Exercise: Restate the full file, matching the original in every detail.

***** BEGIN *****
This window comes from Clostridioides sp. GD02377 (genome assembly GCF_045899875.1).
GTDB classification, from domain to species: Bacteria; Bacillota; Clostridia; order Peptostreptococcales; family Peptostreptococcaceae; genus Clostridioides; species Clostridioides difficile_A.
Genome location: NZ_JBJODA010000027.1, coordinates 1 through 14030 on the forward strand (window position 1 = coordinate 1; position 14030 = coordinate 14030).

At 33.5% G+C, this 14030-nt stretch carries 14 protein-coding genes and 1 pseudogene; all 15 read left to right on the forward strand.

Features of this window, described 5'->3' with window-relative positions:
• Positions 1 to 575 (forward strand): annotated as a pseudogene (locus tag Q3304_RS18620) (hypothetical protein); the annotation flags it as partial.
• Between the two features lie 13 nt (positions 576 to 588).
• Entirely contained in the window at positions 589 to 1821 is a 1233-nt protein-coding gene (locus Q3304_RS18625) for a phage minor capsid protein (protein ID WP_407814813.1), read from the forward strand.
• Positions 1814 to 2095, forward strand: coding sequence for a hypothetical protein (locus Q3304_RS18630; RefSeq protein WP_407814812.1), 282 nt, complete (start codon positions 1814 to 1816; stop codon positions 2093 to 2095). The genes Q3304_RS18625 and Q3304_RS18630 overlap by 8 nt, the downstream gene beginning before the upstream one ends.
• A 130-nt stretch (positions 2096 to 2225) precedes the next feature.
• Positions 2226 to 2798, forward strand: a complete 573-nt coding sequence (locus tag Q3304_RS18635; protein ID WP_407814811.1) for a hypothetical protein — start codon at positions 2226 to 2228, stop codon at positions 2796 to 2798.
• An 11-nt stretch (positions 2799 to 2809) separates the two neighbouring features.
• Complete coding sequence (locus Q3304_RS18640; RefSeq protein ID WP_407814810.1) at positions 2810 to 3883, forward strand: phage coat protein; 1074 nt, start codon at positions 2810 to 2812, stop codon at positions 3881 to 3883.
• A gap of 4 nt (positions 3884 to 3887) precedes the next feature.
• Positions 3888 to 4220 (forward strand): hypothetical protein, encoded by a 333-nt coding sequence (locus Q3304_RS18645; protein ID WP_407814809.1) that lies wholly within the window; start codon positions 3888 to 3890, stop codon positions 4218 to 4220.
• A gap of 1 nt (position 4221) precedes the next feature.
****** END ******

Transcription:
This window comes from Clostridioides sp. GD02377 (genome assembly GCF_045899875.1).
GTDB classification, from domain to species: Bacteria; Bacillota; Clostridia; order Peptostreptococcales; family Peptostreptococcaceae; genus Clostridioides; species Clostridioides difficile_A.
Genome location: NZ_JBJODA010000027.1, coordinates 1 through 14030 on the forward strand (window position 1 = coordinate 1; position 14030 = coordinate 14030).

At 33.5% G+C, this 14030-nt stretch carries 14 protein-coding genes and 1 pseudogene; all 15 read left to right on the forward strand.

Features of this window, described 5'->3' with window-relative positions:
• Positions 1 to 575 (forward strand): annotated as a pseudogene (locus tag Q3304_RS18620) (hypothetical protein); the annotation flags it as partial.
• Between the two features lie 13 nt (positions 576 to 588).
• Entirely contained in the window at positions 589 to 1821 is a 1233-nt protein-coding gene (locus Q3304_RS18625) for a phage minor capsid protein (protein ID WP_407814813.1), read from the forward strand.
• Positions 1814 to 2095, forward strand: coding sequence for a hypothetical protein (locus Q3304_RS18630; RefSeq protein WP_407814812.1), 282 nt, complete (start codon positions 1814 to 1816; stop codon positions 2093 to 2095). The genes Q3304_RS18625 and Q3304_RS18630 overlap by 8 nt, the downstream gene beginning before the upstream one ends.
• A 130-nt stretch (positions 2096 to 2225) precedes the next feature.
• Positions 2226 to 2798, forward strand: a complete 573-nt coding sequence (locus tag Q3304_RS18635; protein ID WP_407814811.1) for a hypothetical protein — start codon at positions 2226 to 2228, stop codon at positions 2796 to 2798.
• An 11-nt stretch (positions 2799 to 2809) separates the two neighbouring features.
• Complete coding sequence (locus Q3304_RS18640; RefSeq protein ID WP_407814810.1) at positions 2810 to 3883, forward strand: phage coat protein; 1074 nt, start codon at positions 2810 to 2812, stop codon at positions 3881 to 3883.
• A gap of 4 nt (positions 3884 to 3887) precedes the next feature.
• Positions 3888 to 4220 (forward strand): hypothetical protein, encoded by a 333-nt coding sequence (locus Q3304_RS18645; protein ID WP_407814809.1) that lies wholly within the window; start codon positions 3888 to 3890, stop codon positions 4218 to 4220.
• A gap of 1 nt (position 4221) precedes the next feature.